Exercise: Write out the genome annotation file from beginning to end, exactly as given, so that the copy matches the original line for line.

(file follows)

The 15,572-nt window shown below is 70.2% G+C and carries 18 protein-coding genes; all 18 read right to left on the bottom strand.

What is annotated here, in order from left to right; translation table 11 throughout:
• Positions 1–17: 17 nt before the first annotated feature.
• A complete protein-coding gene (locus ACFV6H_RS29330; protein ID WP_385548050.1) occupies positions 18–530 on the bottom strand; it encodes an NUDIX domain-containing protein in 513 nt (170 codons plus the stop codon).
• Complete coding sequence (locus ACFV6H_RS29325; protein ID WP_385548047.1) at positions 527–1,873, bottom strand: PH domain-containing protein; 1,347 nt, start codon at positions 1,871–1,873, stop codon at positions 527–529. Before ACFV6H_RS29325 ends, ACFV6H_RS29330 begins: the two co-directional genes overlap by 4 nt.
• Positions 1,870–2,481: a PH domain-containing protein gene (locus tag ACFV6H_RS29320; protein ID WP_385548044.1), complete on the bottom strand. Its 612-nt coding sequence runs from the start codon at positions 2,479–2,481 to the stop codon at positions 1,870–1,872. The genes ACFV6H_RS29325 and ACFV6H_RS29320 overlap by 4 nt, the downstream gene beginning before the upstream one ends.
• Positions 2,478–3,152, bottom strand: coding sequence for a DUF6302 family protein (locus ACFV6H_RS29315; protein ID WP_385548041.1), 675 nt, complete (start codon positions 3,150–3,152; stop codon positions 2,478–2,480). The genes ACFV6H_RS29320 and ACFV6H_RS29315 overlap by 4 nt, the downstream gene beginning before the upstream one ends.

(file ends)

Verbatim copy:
The 15,572-nt window shown below is 70.2% G+C and carries 18 protein-coding genes; all 18 read right to left on the bottom strand.

What is annotated here, in order from left to right; translation table 11 throughout:
• Positions 1–17: 17 nt before the first annotated feature.
• A complete protein-coding gene (locus ACFV6H_RS29330; protein ID WP_385548050.1) occupies positions 18–530 on the bottom strand; it encodes an NUDIX domain-containing protein in 513 nt (170 codons plus the stop codon).
• Complete coding sequence (locus ACFV6H_RS29325; protein ID WP_385548047.1) at positions 527–1,873, bottom strand: PH domain-containing protein; 1,347 nt, start codon at positions 1,871–1,873, stop codon at positions 527–529. Before ACFV6H_RS29325 ends, ACFV6H_RS29330 begins: the two co-directional genes overlap by 4 nt.
• Positions 1,870–2,481: a PH domain-containing protein gene (locus tag ACFV6H_RS29320; protein ID WP_385548044.1), complete on the bottom strand. Its 612-nt coding sequence runs from the start codon at positions 2,479–2,481 to the stop codon at positions 1,870–1,872. The genes ACFV6H_RS29325 and ACFV6H_RS29320 overlap by 4 nt, the downstream gene beginning before the upstream one ends.
• Positions 2,478–3,152, bottom strand: coding sequence for a DUF6302 family protein (locus ACFV6H_RS29315; protein ID WP_385548041.1), 675 nt, complete (start codon positions 3,150–3,152; stop codon positions 2,478–2,480). The genes ACFV6H_RS29320 and ACFV6H_RS29315 overlap by 4 nt, the downstream gene beginning before the upstream one ends.